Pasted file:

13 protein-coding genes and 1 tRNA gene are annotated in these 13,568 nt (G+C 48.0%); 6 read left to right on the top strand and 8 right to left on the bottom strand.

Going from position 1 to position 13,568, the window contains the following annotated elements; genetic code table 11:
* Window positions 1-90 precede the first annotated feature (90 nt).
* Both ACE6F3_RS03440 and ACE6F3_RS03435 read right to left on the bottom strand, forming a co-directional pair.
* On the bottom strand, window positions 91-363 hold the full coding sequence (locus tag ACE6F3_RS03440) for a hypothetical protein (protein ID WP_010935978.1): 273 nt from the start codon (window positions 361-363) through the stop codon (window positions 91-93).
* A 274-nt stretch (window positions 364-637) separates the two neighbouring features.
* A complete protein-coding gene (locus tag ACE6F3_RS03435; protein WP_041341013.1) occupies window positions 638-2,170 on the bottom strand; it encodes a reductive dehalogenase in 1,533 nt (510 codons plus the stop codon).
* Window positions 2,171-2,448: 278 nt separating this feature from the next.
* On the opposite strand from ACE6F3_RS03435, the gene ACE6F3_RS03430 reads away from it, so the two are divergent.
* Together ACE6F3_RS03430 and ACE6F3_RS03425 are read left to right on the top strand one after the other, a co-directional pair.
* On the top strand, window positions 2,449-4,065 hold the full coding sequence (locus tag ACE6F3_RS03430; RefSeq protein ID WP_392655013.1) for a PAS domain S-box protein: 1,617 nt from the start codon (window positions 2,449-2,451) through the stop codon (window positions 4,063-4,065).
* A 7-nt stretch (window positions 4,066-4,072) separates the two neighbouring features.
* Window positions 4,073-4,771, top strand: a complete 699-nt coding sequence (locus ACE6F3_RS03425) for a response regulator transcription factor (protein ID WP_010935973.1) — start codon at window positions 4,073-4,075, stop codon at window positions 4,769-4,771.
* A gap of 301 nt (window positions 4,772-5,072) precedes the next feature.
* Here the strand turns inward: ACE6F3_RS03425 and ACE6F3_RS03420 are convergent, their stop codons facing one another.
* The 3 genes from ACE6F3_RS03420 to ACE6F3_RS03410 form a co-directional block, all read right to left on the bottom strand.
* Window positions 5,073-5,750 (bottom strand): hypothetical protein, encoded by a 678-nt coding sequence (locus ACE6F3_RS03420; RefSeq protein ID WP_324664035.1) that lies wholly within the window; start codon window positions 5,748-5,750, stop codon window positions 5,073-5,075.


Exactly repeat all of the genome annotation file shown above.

13 protein-coding genes and 1 tRNA gene are annotated in these 13,568 nt (G+C 48.0%); 6 read left to right on the top strand and 8 right to left on the bottom strand.

Going from position 1 to position 13,568, the window contains the following annotated elements; genetic code table 11:
* Window positions 1-90 precede the first annotated feature (90 nt).
* Both ACE6F3_RS03440 and ACE6F3_RS03435 read right to left on the bottom strand, forming a co-directional pair.
* On the bottom strand, window positions 91-363 hold the full coding sequence (locus tag ACE6F3_RS03440) for a hypothetical protein (protein ID WP_010935978.1): 273 nt from the start codon (window positions 361-363) through the stop codon (window positions 91-93).
* A 274-nt stretch (window positions 364-637) separates the two neighbouring features.
* A complete protein-coding gene (locus tag ACE6F3_RS03435; protein WP_041341013.1) occupies window positions 638-2,170 on the bottom strand; it encodes a reductive dehalogenase in 1,533 nt (510 codons plus the stop codon).
* Window positions 2,171-2,448: 278 nt separating this feature from the next.
* On the opposite strand from ACE6F3_RS03435, the gene ACE6F3_RS03430 reads away from it, so the two are divergent.
* Together ACE6F3_RS03430 and ACE6F3_RS03425 are read left to right on the top strand one after the other, a co-directional pair.
* On the top strand, window positions 2,449-4,065 hold the full coding sequence (locus tag ACE6F3_RS03430; RefSeq protein ID WP_392655013.1) for a PAS domain S-box protein: 1,617 nt from the start codon (window positions 2,449-2,451) through the stop codon (window positions 4,063-4,065).
* A 7-nt stretch (window positions 4,066-4,072) separates the two neighbouring features.
* Window positions 4,073-4,771, top strand: a complete 699-nt coding sequence (locus ACE6F3_RS03425) for a response regulator transcription factor (protein ID WP_010935973.1) — start codon at window positions 4,073-4,075, stop codon at window positions 4,769-4,771.
* A gap of 301 nt (window positions 4,772-5,072) precedes the next feature.
* Here the strand turns inward: ACE6F3_RS03425 and ACE6F3_RS03420 are convergent, their stop codons facing one another.
* The 3 genes from ACE6F3_RS03420 to ACE6F3_RS03410 form a co-directional block, all read right to left on the bottom strand.
* Window positions 5,073-5,750 (bottom strand): hypothetical protein, encoded by a 678-nt coding sequence (locus ACE6F3_RS03420; RefSeq protein ID WP_324664035.1) that lies wholly within the window; start codon window positions 5,748-5,750, stop codon window positions 5,073-5,075.